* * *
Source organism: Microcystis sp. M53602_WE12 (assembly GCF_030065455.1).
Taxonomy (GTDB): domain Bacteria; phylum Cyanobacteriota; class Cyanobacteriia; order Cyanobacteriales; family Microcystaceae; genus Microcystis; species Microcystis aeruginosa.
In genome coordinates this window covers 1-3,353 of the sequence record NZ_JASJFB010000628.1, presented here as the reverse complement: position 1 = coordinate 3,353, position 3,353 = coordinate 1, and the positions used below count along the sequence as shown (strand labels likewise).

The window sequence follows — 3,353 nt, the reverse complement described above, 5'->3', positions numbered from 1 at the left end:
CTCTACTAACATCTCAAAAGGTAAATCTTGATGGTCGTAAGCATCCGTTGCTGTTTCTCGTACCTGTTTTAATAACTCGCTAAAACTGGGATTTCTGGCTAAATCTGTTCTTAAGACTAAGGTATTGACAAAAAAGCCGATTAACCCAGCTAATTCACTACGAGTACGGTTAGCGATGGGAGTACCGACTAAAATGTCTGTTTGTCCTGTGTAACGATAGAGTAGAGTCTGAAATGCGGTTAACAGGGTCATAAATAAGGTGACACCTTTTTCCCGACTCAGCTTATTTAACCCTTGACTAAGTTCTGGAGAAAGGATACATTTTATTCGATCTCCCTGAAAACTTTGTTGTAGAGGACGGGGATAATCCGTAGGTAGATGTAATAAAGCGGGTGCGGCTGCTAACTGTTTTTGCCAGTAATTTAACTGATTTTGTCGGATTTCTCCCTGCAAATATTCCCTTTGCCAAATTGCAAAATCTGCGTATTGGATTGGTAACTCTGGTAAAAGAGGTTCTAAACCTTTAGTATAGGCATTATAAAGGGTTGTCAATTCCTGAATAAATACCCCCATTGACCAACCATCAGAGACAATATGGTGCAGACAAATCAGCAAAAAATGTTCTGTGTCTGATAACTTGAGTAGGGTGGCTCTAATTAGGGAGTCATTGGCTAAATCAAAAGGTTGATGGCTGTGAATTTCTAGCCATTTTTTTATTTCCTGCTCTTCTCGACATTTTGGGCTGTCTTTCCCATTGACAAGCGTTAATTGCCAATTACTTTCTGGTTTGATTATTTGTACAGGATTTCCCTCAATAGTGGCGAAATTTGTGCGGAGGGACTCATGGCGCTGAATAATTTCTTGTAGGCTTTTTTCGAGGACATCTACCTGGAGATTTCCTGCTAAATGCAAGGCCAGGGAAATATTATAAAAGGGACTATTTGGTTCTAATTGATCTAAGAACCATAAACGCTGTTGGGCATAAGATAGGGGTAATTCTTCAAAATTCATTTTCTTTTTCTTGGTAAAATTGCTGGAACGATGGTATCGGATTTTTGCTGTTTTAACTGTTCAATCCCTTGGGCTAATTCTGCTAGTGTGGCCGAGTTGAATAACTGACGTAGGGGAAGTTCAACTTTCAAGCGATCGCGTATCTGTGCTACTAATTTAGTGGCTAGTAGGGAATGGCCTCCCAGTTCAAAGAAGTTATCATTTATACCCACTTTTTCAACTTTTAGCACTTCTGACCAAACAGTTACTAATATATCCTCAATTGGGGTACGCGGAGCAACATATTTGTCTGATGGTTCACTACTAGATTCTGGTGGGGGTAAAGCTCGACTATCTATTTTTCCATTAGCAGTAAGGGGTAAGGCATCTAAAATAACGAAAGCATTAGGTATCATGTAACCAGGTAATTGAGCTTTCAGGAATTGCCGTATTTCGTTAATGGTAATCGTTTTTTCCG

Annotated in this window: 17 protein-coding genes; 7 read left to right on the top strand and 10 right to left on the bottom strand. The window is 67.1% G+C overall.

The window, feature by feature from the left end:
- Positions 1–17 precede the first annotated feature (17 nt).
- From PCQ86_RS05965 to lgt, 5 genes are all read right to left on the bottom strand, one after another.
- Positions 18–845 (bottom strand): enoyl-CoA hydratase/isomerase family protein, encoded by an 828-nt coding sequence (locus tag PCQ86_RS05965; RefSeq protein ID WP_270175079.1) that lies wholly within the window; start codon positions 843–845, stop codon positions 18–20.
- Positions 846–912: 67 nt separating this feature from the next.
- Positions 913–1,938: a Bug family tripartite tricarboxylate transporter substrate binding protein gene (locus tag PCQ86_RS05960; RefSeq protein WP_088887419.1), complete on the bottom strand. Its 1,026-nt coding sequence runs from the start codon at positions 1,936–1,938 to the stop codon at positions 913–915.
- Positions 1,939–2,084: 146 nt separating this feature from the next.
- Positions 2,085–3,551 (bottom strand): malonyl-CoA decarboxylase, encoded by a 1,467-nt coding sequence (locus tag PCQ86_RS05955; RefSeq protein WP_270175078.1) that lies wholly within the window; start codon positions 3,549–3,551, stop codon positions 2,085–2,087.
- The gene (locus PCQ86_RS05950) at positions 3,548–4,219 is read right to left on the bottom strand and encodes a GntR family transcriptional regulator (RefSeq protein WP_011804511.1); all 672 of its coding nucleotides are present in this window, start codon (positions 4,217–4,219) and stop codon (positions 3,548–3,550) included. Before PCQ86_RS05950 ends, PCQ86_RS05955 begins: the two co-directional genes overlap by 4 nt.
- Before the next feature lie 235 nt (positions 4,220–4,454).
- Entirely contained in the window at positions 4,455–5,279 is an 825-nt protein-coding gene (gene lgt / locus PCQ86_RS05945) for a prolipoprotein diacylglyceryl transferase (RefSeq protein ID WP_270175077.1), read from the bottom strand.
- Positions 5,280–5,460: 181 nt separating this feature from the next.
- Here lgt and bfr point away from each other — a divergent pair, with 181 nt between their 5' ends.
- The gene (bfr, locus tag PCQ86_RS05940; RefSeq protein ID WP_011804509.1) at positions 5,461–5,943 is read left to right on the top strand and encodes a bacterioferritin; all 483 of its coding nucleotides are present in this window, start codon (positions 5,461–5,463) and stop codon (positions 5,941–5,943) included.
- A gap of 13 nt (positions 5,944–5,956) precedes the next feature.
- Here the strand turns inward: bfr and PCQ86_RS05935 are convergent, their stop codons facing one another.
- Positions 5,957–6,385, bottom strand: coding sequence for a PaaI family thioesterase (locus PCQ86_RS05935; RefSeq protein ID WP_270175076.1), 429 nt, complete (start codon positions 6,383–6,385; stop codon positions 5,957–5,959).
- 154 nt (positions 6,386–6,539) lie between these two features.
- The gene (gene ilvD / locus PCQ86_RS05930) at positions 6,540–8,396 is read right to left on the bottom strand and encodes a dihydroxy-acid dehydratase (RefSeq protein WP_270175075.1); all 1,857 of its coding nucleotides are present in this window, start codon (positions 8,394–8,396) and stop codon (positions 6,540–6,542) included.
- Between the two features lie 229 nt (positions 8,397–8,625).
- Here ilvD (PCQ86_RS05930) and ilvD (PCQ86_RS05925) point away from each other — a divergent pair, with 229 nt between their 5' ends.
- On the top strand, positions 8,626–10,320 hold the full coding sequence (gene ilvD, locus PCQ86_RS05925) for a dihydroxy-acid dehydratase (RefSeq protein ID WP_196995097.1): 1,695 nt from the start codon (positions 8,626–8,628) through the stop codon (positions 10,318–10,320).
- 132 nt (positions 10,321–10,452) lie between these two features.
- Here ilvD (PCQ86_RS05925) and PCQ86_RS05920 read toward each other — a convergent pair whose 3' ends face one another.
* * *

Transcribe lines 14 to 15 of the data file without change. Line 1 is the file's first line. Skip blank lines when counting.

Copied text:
- Positions 2,085–3,551 (bottom strand): malonyl-CoA decarboxylase, encoded by a 1,467-nt coding sequence (locus tag PCQ86_RS05955; RefSeq protein WP_270175078.1) that lies wholly within the window; start codon positions 3,549–3,551, stop codon positions 2,085–2,087.
- The gene (locus PCQ86_RS05950) at positions 3,548–4,219 is read right to left on the bottom strand and encodes a GntR family transcriptional regulator (RefSeq protein WP_011804511.1); all 672 of its coding nucleotides are present in this window, start codon (positions 4,217–4,219) and stop codon (positions 3,548–3,550) included. Before PCQ86_RS05950 ends, PCQ86_RS05955 begins: the two co-directional genes overlap by 4 nt.